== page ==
Michael Verdi

last updated 12/18/2017

Michael J. Verdi

Director, Executive Operations, FDA, ORA, at Food and Drug Administration

Location:
5600 Fishers Lane, Rockville, Maryland, United States
HQ Phone:
(240) 276-9300

General Information

Experience

Director, Executive Sec.Staff - HHS

Senior Recall Coordinator - CDRH Recall

Recent News  

http://www.informaticsnurse.com/forums/general-technology-news/10662-medgadget-device-companies-would-prefer-you-didnt-use-r-word.html

Company representatives at the conference groaned when Michael Verdi, the FDA device-recall coordinator, said there is no point in changing the existing terminology."It's what's in the body of the letter where you need to focus," he said.

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http://www.fdanews.com/newsletter/article?issueId=10726&articleId=98501

Instituting adequate component acceptance procedures should be part of the strategy device manufacturers employ to reduce their number of product recalls, Michael Verdi, senior recall coordinator for the Center for Devices and Radiological Health, recommended. "You need to make sure that the component acceptance procedures that you have actually catch a component that doesn't meet specifications," Verdi said last month at the Food and Drug Law Institute's Surviving Medical Device Recalls eConference. He explained that even simple observations made by staff during the receiving process can tip off companies to changes in specifications for incoming components.For example, if employees notice that receiving addresses are wrong or if the components are packaged differently, that might be an indicator that their specifications have changed. "These are the things that quality assurance should be tipping off to upper management that this component might have changed," Verdi said. Verdi also highlighted other areas that firms can focus on to reduce recalls, including taking user functionality into account when designing medical devices and making sure that product specifications are tight enough to detect defects before their release. Product validation should be conducted from product, manufacturing and testing perspectives, Verdi recommended, and it should include a worst-case scenario evaluation of the device under conditions where multiple specifications fall outside of their optimal ranges, not just if one specification falls out of range. In addition, firms should closely examine their in-process controls, according to Verdi.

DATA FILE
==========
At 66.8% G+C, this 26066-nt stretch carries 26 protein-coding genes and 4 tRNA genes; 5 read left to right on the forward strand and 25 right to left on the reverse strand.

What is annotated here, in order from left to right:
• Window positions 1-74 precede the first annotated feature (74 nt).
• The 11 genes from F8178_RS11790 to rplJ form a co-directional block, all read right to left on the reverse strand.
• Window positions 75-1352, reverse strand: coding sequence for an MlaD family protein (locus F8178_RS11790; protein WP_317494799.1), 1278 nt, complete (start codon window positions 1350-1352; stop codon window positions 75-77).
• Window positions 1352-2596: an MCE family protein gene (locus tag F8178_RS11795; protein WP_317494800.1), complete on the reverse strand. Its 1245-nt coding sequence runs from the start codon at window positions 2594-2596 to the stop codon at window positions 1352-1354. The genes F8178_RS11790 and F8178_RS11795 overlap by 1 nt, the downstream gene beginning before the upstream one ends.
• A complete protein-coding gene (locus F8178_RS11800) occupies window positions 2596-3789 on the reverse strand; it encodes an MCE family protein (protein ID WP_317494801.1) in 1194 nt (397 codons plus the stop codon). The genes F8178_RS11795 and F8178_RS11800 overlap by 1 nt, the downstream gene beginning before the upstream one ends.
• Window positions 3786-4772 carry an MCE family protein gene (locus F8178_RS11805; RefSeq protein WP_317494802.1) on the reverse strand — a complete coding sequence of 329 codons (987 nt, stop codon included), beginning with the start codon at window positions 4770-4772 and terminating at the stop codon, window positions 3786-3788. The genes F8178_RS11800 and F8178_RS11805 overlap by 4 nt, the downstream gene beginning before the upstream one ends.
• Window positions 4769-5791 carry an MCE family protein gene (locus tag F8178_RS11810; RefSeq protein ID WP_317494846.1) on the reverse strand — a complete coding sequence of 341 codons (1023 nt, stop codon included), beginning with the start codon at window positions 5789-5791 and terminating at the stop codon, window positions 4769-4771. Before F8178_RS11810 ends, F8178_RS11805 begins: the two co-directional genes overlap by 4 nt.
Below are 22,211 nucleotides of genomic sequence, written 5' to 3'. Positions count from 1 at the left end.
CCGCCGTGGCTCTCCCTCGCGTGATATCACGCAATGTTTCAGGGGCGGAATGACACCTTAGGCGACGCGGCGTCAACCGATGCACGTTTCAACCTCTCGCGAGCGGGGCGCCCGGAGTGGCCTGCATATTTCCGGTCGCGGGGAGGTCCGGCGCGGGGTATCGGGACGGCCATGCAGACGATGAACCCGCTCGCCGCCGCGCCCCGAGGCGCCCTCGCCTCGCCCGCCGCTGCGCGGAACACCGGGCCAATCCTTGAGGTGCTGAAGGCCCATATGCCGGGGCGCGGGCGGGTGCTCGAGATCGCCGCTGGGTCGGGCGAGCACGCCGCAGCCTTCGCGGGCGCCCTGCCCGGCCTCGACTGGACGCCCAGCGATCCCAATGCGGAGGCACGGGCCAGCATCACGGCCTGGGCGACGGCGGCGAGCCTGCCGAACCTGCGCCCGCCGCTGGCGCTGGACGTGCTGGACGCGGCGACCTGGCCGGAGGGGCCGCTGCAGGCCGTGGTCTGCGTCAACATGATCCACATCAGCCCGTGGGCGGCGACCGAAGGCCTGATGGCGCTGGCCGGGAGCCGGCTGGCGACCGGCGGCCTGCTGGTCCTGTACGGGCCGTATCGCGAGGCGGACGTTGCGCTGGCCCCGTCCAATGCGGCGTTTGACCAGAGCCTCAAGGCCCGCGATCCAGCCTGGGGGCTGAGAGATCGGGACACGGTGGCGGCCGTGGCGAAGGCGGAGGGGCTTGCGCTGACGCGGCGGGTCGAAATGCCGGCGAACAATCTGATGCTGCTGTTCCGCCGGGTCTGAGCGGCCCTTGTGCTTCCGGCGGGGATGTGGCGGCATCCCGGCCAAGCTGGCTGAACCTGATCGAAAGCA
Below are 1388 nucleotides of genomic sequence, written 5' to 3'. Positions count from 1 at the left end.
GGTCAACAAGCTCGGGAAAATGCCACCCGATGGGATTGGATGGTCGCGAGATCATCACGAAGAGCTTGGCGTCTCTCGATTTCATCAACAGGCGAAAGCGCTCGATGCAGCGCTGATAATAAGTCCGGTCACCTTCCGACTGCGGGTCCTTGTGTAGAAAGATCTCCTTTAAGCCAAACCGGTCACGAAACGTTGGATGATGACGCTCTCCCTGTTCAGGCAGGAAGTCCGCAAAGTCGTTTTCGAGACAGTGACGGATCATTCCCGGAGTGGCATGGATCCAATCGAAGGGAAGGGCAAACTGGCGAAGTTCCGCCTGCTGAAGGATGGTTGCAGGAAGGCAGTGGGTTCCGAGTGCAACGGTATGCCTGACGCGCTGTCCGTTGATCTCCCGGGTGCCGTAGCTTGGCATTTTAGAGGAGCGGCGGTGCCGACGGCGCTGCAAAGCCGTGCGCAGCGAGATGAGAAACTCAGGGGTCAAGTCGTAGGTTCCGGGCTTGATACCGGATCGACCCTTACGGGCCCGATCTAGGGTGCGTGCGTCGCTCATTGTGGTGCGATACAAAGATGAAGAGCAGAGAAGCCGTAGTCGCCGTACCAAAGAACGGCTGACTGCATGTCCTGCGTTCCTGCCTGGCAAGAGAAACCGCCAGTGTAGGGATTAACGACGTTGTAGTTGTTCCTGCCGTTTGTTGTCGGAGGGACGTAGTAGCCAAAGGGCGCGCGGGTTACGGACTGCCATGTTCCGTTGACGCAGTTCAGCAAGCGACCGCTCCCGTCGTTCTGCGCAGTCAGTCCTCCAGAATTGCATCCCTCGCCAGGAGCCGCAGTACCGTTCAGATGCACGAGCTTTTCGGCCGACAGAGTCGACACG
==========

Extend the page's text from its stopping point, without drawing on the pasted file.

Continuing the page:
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http://www.fdanews.com/newsletter/article?issueId=10685&articleId=98117

Instituting adequate component acceptance procedures should be part of the strategy device manufacturers employ to reduce their number of product recalls, Michael Verdi, senior recall coordinator for the Center for Devices and Radiological Health, recommended.

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